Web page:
Well done to Al Jazeera for the best news report I've seen all week: How to pronounce the name of that volcano, courtesy of Eliza Geirsdottir Newman and her ukelele.
I don't know where the weeks go at the moment, but it looks like the weekend has rolled around again. Today mostly involved other people's PowerPoint presentations, which I have been working on for something exciting (for me, anyway) that takes place next month. I spent the afternoon doing some serious editing rather than enjoying the sunshine; it's been a beautiful day here, and on reflection, I shouldn't have spent most of it staring at a computer screen. If the weather is as nice tomorrow, I shall head off with the camera. The countryside here has started to blossom and bloom, and the trees and hedgerows are - finally - beginning to sport a halo of green as the spring buds burst into life. By this time of the year, I'm usually blathering on about seeing swallows and suchlike. This year there's been no sign of them yet, but my parents report that their local cuckoo has already returned so I suspect it won't be long before they appear.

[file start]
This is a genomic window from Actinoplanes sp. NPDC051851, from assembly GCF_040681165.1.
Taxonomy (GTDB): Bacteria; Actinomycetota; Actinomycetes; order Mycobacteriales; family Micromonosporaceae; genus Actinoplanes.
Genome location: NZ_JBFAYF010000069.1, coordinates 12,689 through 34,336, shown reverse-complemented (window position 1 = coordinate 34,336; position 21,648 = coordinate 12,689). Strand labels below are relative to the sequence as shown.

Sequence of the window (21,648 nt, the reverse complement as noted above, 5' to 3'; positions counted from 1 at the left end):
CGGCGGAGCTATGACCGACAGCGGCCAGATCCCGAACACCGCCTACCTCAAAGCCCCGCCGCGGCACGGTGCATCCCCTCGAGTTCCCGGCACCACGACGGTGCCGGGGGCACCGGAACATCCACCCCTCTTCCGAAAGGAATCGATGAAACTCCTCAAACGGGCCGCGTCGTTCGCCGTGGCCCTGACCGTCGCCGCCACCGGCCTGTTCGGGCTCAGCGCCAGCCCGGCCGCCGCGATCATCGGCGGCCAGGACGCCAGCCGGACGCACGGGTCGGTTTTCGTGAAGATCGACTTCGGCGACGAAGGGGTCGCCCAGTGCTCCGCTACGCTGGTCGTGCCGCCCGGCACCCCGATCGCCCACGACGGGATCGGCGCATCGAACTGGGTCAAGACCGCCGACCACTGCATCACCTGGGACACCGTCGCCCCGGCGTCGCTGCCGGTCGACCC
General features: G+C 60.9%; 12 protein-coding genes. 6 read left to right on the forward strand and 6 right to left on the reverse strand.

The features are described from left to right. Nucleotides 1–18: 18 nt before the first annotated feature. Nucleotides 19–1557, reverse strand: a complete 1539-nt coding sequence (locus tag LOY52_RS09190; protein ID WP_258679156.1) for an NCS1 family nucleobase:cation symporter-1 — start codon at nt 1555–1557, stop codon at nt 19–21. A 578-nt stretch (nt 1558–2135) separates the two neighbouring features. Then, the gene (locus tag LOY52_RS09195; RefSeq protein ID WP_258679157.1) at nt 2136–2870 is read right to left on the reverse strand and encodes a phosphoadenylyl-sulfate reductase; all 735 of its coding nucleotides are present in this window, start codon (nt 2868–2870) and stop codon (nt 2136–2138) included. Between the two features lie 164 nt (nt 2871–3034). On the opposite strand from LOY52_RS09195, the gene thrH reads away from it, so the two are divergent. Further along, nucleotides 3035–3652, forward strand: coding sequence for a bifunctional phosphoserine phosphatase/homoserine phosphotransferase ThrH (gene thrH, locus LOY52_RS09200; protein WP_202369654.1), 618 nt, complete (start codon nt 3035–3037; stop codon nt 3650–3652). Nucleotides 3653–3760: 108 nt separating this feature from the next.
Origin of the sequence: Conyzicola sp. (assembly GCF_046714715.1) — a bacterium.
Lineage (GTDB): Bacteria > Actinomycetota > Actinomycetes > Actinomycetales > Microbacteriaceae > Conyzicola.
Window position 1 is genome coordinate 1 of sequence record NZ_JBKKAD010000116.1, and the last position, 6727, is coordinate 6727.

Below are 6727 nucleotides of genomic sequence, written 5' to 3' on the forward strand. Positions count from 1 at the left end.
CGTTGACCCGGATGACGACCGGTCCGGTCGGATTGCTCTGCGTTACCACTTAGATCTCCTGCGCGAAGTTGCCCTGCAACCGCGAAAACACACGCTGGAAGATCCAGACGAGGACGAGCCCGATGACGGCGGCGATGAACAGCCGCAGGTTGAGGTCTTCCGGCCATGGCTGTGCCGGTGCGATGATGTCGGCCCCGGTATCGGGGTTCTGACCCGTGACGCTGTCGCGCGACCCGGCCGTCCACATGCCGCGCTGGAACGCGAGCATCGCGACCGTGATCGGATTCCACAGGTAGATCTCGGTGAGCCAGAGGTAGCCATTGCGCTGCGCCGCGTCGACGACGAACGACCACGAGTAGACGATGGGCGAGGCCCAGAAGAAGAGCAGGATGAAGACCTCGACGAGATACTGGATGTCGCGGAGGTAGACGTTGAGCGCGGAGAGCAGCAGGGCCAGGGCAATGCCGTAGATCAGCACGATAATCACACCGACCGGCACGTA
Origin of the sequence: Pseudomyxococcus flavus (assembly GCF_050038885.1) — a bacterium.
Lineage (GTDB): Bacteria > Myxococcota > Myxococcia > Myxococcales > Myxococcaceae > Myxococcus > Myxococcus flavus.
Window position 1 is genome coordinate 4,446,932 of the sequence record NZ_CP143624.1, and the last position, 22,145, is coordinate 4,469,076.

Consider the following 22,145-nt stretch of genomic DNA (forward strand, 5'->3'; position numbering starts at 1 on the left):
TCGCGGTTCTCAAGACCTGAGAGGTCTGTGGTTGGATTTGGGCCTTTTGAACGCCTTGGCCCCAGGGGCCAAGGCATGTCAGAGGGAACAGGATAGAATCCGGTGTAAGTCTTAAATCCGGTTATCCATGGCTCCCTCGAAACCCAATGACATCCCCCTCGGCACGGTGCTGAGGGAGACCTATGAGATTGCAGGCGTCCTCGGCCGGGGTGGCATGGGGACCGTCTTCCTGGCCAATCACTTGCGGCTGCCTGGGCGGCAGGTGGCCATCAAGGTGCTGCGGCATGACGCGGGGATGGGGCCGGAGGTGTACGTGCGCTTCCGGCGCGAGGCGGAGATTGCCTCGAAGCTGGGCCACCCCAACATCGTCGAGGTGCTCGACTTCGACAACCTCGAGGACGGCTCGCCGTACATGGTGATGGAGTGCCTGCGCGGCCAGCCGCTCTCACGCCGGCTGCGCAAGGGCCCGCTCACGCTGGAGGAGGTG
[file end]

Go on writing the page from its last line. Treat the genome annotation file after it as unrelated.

I'm sitting at the computer getting a healthy dose of 70s prog rock courtesy of one James May, who is this Friday's guest DJ on BBC 6 Music. The programme at the moment involves hefty doses of Peter Gabriel, and there's absolutely nothing wrong with that. Nice one, James.
Last weekend I finished reading an extraordinary book called Infinite Jest by the American author David Foster Wallace. It's taken me over a month to read; it's not a novel you approach lightly. From the foreword by Dave Eggers encouraging you to set out on the adventure, reassuring you that the effort expended in reading the beast will be Worth It All, it is clear that this is no ordinary book.